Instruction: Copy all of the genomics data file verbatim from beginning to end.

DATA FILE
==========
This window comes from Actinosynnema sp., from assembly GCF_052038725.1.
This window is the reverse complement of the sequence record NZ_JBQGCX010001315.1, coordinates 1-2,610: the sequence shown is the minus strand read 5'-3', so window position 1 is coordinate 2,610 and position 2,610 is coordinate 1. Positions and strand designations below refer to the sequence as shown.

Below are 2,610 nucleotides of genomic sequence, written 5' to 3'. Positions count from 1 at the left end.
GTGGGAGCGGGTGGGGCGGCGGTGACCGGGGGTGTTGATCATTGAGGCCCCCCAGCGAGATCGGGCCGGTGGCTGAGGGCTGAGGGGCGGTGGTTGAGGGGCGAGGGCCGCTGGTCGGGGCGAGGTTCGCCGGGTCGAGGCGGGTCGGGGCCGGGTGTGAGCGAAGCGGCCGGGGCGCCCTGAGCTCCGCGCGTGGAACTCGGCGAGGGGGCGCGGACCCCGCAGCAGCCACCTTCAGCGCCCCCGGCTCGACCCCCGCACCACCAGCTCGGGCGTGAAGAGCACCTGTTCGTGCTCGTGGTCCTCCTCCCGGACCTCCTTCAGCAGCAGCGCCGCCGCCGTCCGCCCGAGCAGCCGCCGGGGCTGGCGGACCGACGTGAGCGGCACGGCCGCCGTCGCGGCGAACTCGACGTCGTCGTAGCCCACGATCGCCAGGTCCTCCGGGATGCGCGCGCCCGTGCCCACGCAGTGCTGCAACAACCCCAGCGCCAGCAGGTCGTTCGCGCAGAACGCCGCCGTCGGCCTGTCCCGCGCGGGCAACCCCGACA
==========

This window comes from Actinosynnema sp., from assembly GCF_052038725.1.
This window is the reverse complement of the sequence record NZ_JBQGCX010001315.1, coordinates 1-2,610: the sequence shown is the minus strand read 5'-3', so window position 1 is coordinate 2,610 and position 2,610 is coordinate 1. Positions and strand designations below refer to the sequence as shown.

Below are 2,610 nucleotides of genomic sequence, written 5' to 3'. Positions count from 1 at the left end.
GTGGGAGCGGGTGGGGCGGCGGTGACCGGGGGTGTTGATCATTGAGGCCCCCCAGCGAGATCGGGCCGGTGGCTGAGGGCTGAGGGGCGGTGGTTGAGGGGCGAGGGCCGCTGGTCGGGGCGAGGTTCGCCGGGTCGAGGCGGGTCGGGGCCGGGTGTGAGCGAAGCGGCCGGGGCGCCCTGAGCTCCGCGCGTGGAACTCGGCGAGGGGGCGCGGACCCCGCAGCAGCCACCTTCAGCGCCCCCGGCTCGACCCCCGCACCACCAGCTCGGGCGTGAAGAGCACCTGTTCGTGCTCGTGGTCCTCCTCCCGGACCTCCTTCAGCAGCAGCGCCGCCGCCGTCCGCCCGAGCAGCCGCCGGGGCTGGCGGACCGACGTGAGCGGCACGGCCGCCGTCGCGGCGAACTCGACGTCGTCGTAGCCCACGATCGCCAGGTCCTCCGGGATGCGCGCGCCCGTGCCCACGCAGTGCTGCAACAACCCCAGCGCCAGCAGGTCGTTCGCGCAGAACGCCGCCGTCGGCCTGTCCCGCGCGGGCAACCCCGACA